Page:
Protests as DR Congo's Kabila defends election delay in Ebola areas
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Protesters angry with the postponement of Sunday's presidential election in parts of the Democratic Republic of Congo rallied for a second day on Friday as President Joseph Kabila blamed a deadly Ebola outbreak for the last-minute decision.
Congolese authorities have cited the Ebola outbreak as one of the reasons behind the postponement, which will affect an estimated 1 million voters, with Kabila claiming it would be a "disaster" if someone infects scores or hundreds of others.
This latest delay in an election meant to occur in late 2016 has angered both residents and the opposition, which accuses the government of trying to ensure that Kabila's preferred successor is elected.
Protests broke out in the city of Beni, where hundreds of people demanded the right to vote on Sunday with the rest of the country. Police and the army used live ammunition and tear gas to disperse the marchers who barricaded streets.
Some protesters carried crosses displaying "RIP Kabila" and saying his preferred successor, Emmanuel Ramazani Shadary, "will never be our president".
The latest protests come a day after demonstrators attacked an Ebola response centre in Beni and sent 21 patients fleeing. While the health ministry said most had tested negative for the virus and 11 people had already returned, the vandalism was the latest setback in efforts to contain an outbreak that has already killed more than 350 people.
The uproar over the voting delay has "badly disturbed" Ebola response work in Beni and Butembo, Congo's health ministry said. Health teams could barely deploy on Thursday and no Ebola vaccinations could be carried out, it said.
The Oxfam aid organisation said it was forced to suspend its Ebola response work. Acting country director Raphael Mbuyi called the situation "extremely worrying" because previous suspensions have led to a spike in new cases.
Mbuyi added, however, "it's not surprising that people who have had their votes taken away at the last minute are frustrated and going to the streets. These people deserve to have their say as well."
In an interview with The Associated Press on Thursday, Kabila contradicted his own health officials and experts with the World Health Organisation, who have said precautions were taken in collaboration with electoral authorities so people could vote.
Kabila claimed Ebola could spread as people use voting machines, which require tapping on a touchscreen to select candidates. A polling station could have 500 to 600 voters and "this assumes that a lot of people will be contaminated", he said.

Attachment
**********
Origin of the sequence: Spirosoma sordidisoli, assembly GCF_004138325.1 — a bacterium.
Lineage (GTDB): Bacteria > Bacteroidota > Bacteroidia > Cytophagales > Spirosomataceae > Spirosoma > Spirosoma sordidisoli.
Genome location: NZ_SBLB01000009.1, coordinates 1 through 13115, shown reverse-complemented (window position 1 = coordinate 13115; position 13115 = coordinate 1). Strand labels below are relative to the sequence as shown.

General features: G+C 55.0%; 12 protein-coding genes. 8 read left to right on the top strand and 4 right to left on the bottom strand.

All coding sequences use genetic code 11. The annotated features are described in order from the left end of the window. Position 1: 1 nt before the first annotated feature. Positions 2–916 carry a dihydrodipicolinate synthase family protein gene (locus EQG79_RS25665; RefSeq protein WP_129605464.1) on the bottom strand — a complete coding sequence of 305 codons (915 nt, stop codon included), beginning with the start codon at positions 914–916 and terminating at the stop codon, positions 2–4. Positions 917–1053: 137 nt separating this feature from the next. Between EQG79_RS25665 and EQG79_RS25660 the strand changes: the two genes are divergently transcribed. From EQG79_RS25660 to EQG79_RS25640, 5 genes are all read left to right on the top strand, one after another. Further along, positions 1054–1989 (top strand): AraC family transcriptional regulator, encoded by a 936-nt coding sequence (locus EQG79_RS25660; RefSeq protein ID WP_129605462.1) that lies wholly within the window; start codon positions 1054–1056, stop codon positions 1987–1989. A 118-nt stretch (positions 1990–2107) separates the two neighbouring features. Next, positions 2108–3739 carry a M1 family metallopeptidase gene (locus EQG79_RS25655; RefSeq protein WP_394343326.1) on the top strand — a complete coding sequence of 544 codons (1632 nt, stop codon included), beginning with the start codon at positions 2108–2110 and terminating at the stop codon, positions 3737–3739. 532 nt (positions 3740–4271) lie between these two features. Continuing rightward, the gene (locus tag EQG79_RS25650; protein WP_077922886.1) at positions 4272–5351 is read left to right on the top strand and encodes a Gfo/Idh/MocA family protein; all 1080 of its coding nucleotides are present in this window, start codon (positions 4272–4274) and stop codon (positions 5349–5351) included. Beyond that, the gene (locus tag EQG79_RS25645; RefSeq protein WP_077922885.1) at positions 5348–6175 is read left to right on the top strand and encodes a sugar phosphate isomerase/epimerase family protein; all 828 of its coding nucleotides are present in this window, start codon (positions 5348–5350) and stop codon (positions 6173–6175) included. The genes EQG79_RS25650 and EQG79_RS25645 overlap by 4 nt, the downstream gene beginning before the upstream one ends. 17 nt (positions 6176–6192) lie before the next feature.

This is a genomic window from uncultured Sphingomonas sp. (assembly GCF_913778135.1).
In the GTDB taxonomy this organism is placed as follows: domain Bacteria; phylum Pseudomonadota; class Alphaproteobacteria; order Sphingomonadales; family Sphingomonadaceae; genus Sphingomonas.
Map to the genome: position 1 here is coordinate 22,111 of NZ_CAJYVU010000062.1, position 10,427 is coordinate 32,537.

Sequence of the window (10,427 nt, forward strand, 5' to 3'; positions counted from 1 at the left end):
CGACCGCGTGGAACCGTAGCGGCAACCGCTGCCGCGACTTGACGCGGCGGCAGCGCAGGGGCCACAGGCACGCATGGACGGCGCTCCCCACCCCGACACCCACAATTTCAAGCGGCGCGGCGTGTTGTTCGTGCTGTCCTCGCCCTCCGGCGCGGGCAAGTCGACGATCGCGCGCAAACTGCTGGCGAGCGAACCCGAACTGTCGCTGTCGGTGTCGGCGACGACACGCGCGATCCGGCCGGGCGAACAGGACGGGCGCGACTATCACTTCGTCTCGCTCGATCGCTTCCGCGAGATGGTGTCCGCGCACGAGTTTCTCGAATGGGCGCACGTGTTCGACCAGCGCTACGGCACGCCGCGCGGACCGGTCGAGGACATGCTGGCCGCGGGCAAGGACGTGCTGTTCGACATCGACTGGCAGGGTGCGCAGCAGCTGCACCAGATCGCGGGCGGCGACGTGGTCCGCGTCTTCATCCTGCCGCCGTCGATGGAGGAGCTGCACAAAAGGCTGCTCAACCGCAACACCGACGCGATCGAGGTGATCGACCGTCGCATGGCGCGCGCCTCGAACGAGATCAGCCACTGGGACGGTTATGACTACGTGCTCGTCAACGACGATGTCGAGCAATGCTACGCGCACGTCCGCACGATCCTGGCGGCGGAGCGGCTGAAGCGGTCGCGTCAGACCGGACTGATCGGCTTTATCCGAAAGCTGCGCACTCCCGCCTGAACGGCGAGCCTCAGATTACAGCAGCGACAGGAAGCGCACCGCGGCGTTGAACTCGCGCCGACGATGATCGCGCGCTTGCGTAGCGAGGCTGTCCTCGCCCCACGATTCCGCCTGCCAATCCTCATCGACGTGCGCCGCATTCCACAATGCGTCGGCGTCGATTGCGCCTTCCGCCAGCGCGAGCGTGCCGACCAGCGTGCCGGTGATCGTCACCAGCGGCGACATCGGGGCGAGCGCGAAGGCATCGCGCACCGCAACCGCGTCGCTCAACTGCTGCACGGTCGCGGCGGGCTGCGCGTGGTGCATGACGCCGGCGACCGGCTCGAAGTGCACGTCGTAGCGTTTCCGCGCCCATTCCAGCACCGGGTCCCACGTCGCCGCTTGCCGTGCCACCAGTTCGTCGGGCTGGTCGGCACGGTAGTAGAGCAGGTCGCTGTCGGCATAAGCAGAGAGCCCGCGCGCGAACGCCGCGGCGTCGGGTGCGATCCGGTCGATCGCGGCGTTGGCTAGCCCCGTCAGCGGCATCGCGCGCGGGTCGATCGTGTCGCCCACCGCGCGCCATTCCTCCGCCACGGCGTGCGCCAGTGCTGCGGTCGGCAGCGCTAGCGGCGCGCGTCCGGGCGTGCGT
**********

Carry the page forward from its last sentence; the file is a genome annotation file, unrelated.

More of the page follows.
Health officials have said voters would sanitise their hands before and after voting.
Until this week, the Ebola outbreak declared on August 1 had been a challenge but not a barrier to the election. Voting is now delayed in the cities of Beni and Butembo – but not in other communities with confirmed Ebola cases – until March, long after the inauguration of Kabila's successor in January.
There is "no further reason" to prevent Sunday's election, Kabila told the AP, adding: "Rest assured, there will be peace." Police will be there to secure the population, he said.
He dismissed opposition allegations that campaigns had faced restrictions, including blocked flights and assaults on supporters, in recent weeks.
Congo's leader also sounded defiant in the face of international pressure, days after his government ordered the European Union ambassador to leave the country within 48 hours, citing EU sanctions on Kabila's preferred successor, Shadary.
The former interior minister is under an EU asset freeze and travel ban for obstructing Congo's electoral process and for a crackdown against protesters angry over the delayed vote. The EU prolonged the sanctions this month.
Kabila, when asked what advice he had for his successor, replied: "The biggest recommendation is that he listen to the voice of the Congolese and not follow that of the United States, Europe or elsewhere."
Congo has resisted what it considers international meddling, vowing to fund the election itself. Western observer groups are notably absent.
(FRANCE 24 with AP)